Columnist Steve Kelman says agencies should join the quick-experiment revolution that is spreading through the private sector.
One hot trend in corporate America is to use quick, real-time experiments in grocery stores, restaurants and hospitals to measure the impact of various interventions on customer behavior. A common example is testing a variety of website layouts and messages. Those accessing a site will randomly be shown different versions, and the site owner compares reactions (say, click-throughs) by the visitors to see which configurations get the best response.
It is time to introduce the idea of quick experiments into government. As with the example above, agencies could use that approach to test alternative website configurations. Or they could use it to test the impact of different versions of public service announcements, perhaps randomly shown in different TV markets, or other government initiatives designed to influence behavior.
I am especially interested, however, in a different use of experiments: to check the impact of various management interventions on the performance of employees or teams inside agencies.
Recently, I came across some fascinating academic papers by Gary Latham, a professor at the University of Toronto’s Rotman School of Management and the world’s leading researcher on the impact of goal-setting on human performance, and his colleague Amanda Shantz. They tested the impact of “priming” an unobtrusive performance-enhancing message on the performance of call-center employees.
Priming is a technique commonly used to set up social psychology experiments. Say the researcher wants to test the impact of power on behavior. It turns out to be possible to prime feelings of power or powerlessness among experimental subjects — in this case, by asking members of the experimental group to think about a situation in which they felt powerful, while asking members of the control group to think about a situation in which they felt powerless. Amazingly, for most of us, priming succeeds in evoking the feelings whose impact can then be tested in the lab.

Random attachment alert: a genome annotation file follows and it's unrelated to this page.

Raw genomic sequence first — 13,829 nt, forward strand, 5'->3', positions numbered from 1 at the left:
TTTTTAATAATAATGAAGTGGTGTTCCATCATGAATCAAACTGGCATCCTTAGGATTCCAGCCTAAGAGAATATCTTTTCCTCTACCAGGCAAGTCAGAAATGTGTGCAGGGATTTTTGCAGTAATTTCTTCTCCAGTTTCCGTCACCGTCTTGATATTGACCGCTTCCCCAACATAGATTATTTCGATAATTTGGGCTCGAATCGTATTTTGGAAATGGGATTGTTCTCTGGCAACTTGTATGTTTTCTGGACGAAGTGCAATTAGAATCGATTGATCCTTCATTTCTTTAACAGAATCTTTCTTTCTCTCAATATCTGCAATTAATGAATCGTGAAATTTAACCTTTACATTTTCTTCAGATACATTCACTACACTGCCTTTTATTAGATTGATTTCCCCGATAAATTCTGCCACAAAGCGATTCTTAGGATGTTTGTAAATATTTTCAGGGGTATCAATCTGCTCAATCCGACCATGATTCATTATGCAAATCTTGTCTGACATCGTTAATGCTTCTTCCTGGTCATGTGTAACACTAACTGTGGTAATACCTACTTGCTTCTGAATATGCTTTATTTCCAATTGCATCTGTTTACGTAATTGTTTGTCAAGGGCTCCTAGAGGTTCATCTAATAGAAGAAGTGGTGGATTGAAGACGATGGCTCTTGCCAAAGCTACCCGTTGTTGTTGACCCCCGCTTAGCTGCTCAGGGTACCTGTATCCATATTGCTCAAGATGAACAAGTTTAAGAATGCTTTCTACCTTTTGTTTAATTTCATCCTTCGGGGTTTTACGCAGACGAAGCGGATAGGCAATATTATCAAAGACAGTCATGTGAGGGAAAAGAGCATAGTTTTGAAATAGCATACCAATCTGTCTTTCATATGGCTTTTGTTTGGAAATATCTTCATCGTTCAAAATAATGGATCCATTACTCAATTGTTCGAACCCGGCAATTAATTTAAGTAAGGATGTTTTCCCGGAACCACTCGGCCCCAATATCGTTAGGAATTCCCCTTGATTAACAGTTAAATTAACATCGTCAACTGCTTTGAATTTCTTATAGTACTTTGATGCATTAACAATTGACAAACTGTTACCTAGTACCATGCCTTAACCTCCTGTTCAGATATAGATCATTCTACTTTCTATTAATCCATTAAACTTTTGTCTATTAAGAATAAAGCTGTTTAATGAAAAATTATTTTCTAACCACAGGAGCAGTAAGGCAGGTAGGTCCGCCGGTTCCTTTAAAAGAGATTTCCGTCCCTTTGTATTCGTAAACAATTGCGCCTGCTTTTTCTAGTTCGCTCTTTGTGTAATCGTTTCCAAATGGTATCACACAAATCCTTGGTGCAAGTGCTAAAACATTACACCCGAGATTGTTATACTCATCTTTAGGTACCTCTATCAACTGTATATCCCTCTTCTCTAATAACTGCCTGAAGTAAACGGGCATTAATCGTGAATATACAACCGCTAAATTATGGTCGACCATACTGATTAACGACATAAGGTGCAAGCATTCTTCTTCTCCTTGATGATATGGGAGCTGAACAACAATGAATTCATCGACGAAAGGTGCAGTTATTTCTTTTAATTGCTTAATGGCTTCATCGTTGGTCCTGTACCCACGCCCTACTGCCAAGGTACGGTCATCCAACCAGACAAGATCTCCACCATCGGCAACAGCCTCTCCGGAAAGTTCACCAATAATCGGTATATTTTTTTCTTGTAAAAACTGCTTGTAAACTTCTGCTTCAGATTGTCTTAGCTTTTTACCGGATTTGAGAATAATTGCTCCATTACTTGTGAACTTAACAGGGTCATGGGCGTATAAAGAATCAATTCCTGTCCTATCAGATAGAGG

Rather than using priming to set up the experiment, Shantz and Latham made it the experiment itself. They gave a group of call-center employees information about the cause and the organization for which they were being asked to raise money. For half the group, the background of the information sheets had a photo of an Olympic race winner crossing the finish line, arms raised toward the sky and face beaming. The control group’s information sheets had a plain background.
The result: The group that received the information sheets with the Olympic photo raised more money than the control group during a four-hour shift.
I cite this research partly because it raises some intriguing questions. For example, could we improve the performance of U.S. Patent and Trademark Office staff by putting pictures of great American inventions as their computer screen savers? More broadly, are there management interventions that could significantly enhance the public service motivation of civil servants? (Adam Grant, an associate professor at the Wharton School at the University of Pennsylvania, has done some fascinating experiments along those lines.) Furthermore, are there management interventions that could improve information sharing among employees or encourage cost-saving ideas?
I also raise this example to illustrate a broader point: A quick-experiment revolution is spreading fast in companies. That revolution needs to spread to government, too.